|dc.identifier.citation||Venstad, Jon Marius. System optimum vs. user equilibrium in static and dynamic traffic routing. Masteroppgave, University of Oslo, 2008||en_US
|dc.description.abstract||This thesis treats traffic as flow in static and dynamic networks. This
may be any kind of traffic; cars, information etc. Two flows are of
particular interest: The system optimum, which minimizes total travel time
for all traffic, and the user equilibrium, in which all traffic with
common origin and destination experiences the same cost. The system
optimality problem is given globally as a minimization problem, whereas
the user equilibrium is given locally on the flow of each
A network consists of a directed graph G = (V, A) where each arc has a
transition time, or latency function, dependent on the amount of flow
along it. In addition arcs may have flow capacities. Some of the vertices
also have supplies or demands, and a flow needs to satisfy all constraints
in the network.
The static networks are allowed to have convex non-decreasing latency
functions, which makes finding the system optimum or the user equilibrium
for a given network a convex optimization problem in general. The thesis
also treats some special cases.
The main results in this area are :
(1) A system optimality criterion given locally on the flow of each
origin-destination pair, similar to the criterion for a user equilibrium.
This makes checking for optimality simple, and can in some cases simplify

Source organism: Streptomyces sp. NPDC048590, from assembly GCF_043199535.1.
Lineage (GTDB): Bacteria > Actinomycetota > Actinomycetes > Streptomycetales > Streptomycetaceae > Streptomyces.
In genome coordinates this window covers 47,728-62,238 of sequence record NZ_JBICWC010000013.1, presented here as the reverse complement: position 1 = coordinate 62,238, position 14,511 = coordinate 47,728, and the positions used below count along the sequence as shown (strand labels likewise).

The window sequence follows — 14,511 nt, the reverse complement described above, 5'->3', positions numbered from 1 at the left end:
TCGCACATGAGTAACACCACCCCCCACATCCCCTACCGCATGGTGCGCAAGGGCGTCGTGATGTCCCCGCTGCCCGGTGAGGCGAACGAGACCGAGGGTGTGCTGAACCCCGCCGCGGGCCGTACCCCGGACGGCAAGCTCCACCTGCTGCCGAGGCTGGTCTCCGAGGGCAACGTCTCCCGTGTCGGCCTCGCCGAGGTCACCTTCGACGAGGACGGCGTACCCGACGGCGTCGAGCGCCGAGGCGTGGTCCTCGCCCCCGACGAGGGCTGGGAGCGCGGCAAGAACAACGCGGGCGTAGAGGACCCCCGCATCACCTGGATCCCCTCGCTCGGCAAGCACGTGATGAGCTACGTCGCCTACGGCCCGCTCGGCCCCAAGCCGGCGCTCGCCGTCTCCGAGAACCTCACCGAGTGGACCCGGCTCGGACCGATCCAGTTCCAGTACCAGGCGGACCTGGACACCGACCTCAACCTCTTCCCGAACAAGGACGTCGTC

finding the system optimum.
(2) An algorithm for determining taxes on the arcs of a static network
such that the system optimum when considering only latency costs and the
user equilibrium when considering latencies and taxes coincide. This can
for instance be used to determine taxes that will make vehicle traffic in
cities distribute itself in a system optimum, minimizing the total amount
of time spent in traffic by all vehicles.
The dynamic networks are restricted to having only constant latency
functions on the arcs. This allows discretizing the the network along the
time axis, which again allows for a linear optimization formulation of the
dynamic system optimality problem.
The main result in this area is an algorithm for finding the dynamic
system optimum without discretizing the network, and thus reducing the
required computational time by a large amount. This algorithm is based on
the Successive Shortest Path algorithm for finding minimum cost static
flows, and has the same running time as this algorithm.
The resulting dynamic flow is one that consists of different extreme
static flows at different time intervals. Combining this result with (2)
from the static flow work ultimately results in a method for computing a
dynamic system optimal flow and turning this into a user equilibrium by
adding time dependent taxes along the arcs of the network.||eng
|dc.subject||trafikk-tilordning dynamisk nettverk-støm brukerlikevekt system-optimal bomplassering||en_US
|dc.title||System optimum vs. user equilibrium in static and dynamic traffic routing||en_US
|dc.creator.author||Venstad, Jon Marius||en_US
|dc.identifier.bibliographiccitation||info:ofi/fmt:kev:mtx:ctx&ctx_ver=Z39.88-2004&rft_val_fmt=info:ofi/fmt:kev:mtx:dissertation&rft.au=Venstad, Jon Marius&rft.title=System optimum vs. user equilibrium in static and dynamic traffic routing&rft.inst=University of Oslo&rft.date=2008&rft.degree=Masteroppgave||en_US